Acts 19:18 - many came to orally confess sins and divulge their sinful practices. Oral confession was the practice of the early Church just as it is today.

Christ is the only mediator (1 Tim. 2:5), but He was free to decide how His mediation would be applied to us. The Lord chose to use priests of God to carry out His work of forgiveness.

James clearly teaches us that we must “confess our sins to one another,” not just privately to God. James 5:16 must be read in the context of James 5:14-15, which is referring to the healing power (both physical and spiritual) of the priests of the Church. Hence, when James says “therefore” in verse 16, he must be referring to the men he was writing about in verses 14 and 15 – these men are the ordained priests of the Church, to whom we must confess our sins.

This command continued, as evidenced by the early Church Fathers. For example:

“In church confess your sins, and do not come to your prayer with a guilt conscience. Such is the Way of Life...On the Lord's own day, assemble in common to break bread and offer thanks; but first confess your sins, so that your sacrifice may be pure." Didache, 4:14,14:1 (c. A.D. 90).

3 posted on 10/11/2013 2:59:38 PM PDT by NYer ("The wise man is the one who can save his soul. - St. Nimatullah Al-Hardini)
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To: NYer

This is from the National Catholic Reporter, a newspaper that has been asked to remove the word Catholic from its title. Why should one believe anything printed in this self proclaimed liberal Catholic newspaper.


4 posted on 10/11/2013 3:14:15 PM PDT by CdMGuy
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To: NYer

bkmk


5 posted on 10/11/2013 3:21:12 PM PDT by Sergio (An object at rest cannot be stopped! - The Evil Midnight Bomber What Bombs at Midnight)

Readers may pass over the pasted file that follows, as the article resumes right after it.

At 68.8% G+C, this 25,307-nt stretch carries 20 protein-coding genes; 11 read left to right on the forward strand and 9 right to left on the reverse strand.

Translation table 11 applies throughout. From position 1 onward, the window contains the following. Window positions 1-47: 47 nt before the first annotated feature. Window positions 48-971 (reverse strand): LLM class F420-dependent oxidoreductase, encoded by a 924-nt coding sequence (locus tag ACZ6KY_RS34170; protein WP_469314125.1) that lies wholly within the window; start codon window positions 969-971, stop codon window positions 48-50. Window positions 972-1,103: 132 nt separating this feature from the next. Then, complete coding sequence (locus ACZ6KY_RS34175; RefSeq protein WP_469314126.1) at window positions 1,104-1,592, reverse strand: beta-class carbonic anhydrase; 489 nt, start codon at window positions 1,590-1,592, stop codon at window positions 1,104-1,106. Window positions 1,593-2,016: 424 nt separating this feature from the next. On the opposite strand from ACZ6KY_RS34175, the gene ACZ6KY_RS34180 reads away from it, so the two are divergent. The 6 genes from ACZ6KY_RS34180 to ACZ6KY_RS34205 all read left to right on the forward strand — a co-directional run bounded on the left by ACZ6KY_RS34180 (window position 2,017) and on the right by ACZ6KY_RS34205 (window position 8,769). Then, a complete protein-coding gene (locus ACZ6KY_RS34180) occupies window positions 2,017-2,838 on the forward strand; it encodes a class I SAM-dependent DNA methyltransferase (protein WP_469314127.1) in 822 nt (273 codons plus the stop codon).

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To: CdMGuy; NYer
Nothing like flicking off good news like a piece of lint...

And this is the kind of thing Jesus said made the angels in heaven rejoice...

6 posted on 10/11/2013 3:25:41 PM PDT by Mrs. Don-o (adfgh)
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To: NYer

James 5:16 In view of the possibility of physical sickness following sin, believers should confess their sins (against one another) to one another (normally privately). Furthermore they should pray for one another so God may heal them (spiritually and physically). I have added the conditions in parenthesis above to clarify the meaning of James’ words.

Constable, T. (2003).


7 posted on 10/11/2013 3:36:16 PM PDT by aMorePerfectUnion (I grew up in America. I now live in the United States..)
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To: NYer
made me want to be a better person and a more fulfilled, better practicing Catholic.

You either are a 'practicing' catholic or you are not. You can't pick and choose which of the sacraments or which of the traditions you follow. If you do you are a social catholic or a cultural catholic but not a 'practicing' catholic.

8 posted on 10/11/2013 3:57:30 PM PDT by DWar ("The ultimate destination of Political Correctness is totalitarianism.")